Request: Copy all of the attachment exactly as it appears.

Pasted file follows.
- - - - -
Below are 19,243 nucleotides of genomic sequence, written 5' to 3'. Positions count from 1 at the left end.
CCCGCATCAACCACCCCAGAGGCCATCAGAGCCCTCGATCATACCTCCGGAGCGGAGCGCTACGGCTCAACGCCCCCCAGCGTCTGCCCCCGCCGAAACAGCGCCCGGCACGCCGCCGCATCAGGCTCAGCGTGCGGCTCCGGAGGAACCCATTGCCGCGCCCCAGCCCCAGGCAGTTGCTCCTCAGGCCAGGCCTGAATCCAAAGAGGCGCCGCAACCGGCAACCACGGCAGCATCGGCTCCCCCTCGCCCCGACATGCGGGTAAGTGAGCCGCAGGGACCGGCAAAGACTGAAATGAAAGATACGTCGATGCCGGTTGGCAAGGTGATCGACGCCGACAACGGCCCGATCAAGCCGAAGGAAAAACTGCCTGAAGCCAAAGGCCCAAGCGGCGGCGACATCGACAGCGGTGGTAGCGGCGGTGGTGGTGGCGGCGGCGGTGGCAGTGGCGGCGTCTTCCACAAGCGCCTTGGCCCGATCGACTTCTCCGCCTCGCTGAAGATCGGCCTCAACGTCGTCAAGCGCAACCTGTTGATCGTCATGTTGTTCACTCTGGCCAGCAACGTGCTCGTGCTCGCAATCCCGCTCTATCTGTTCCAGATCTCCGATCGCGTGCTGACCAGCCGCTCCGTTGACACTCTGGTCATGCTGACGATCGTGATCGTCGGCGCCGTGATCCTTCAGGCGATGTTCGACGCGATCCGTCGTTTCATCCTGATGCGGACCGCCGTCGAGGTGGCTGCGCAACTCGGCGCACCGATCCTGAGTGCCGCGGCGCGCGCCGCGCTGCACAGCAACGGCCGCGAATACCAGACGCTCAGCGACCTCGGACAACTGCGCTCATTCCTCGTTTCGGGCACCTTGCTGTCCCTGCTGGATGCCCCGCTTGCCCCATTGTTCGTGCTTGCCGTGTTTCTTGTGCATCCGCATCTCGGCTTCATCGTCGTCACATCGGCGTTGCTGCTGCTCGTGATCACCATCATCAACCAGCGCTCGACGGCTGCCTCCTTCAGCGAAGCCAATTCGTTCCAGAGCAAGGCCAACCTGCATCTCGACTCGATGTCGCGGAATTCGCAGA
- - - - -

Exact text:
Below are 19,243 nucleotides of genomic sequence, written 5' to 3'. Positions count from 1 at the left end.
CCCGCATCAACCACCCCAGAGGCCATCAGAGCCCTCGATCATACCTCCGGAGCGGAGCGCTACGGCTCAACGCCCCCCAGCGTCTGCCCCCGCCGAAACAGCGCCCGGCACGCCGCCGCATCAGGCTCAGCGTGCGGCTCCGGAGGAACCCATTGCCGCGCCCCAGCCCCAGGCAGTTGCTCCTCAGGCCAGGCCTGAATCCAAAGAGGCGCCGCAACCGGCAACCACGGCAGCATCGGCTCCCCCTCGCCCCGACATGCGGGTAAGTGAGCCGCAGGGACCGGCAAAGACTGAAATGAAAGATACGTCGATGCCGGTTGGCAAGGTGATCGACGCCGACAACGGCCCGATCAAGCCGAAGGAAAAACTGCCTGAAGCCAAAGGCCCAAGCGGCGGCGACATCGACAGCGGTGGTAGCGGCGGTGGTGGTGGCGGCGGCGGTGGCAGTGGCGGCGTCTTCCACAAGCGCCTTGGCCCGATCGACTTCTCCGCCTCGCTGAAGATCGGCCTCAACGTCGTCAAGCGCAACCTGTTGATCGTCATGTTGTTCACTCTGGCCAGCAACGTGCTCGTGCTCGCAATCCCGCTCTATCTGTTCCAGATCTCCGATCGCGTGCTGACCAGCCGCTCCGTTGACACTCTGGTCATGCTGACGATCGTGATCGTCGGCGCCGTGATCCTTCAGGCGATGTTCGACGCGATCCGTCGTTTCATCCTGATGCGGACCGCCGTCGAGGTGGCTGCGCAACTCGGCGCACCGATCCTGAGTGCCGCGGCGCGCGCCGCGCTGCACAGCAACGGCCGCGAATACCAGACGCTCAGCGACCTCGGACAACTGCGCTCATTCCTCGTTTCGGGCACCTTGCTGTCCCTGCTGGATGCCCCGCTTGCCCCATTGTTCGTGCTTGCCGTGTTTCTTGTGCATCCGCATCTCGGCTTCATCGTCGTCACATCGGCGTTGCTGCTGCTCGTGATCACCATCATCAACCAGCGCTCGACGGCTGCCTCCTTCAGCGAAGCCAATTCGTTCCAGAGCAAGGCCAACCTGCATCTCGACTCGATGTCGCGGAATTCGCAGA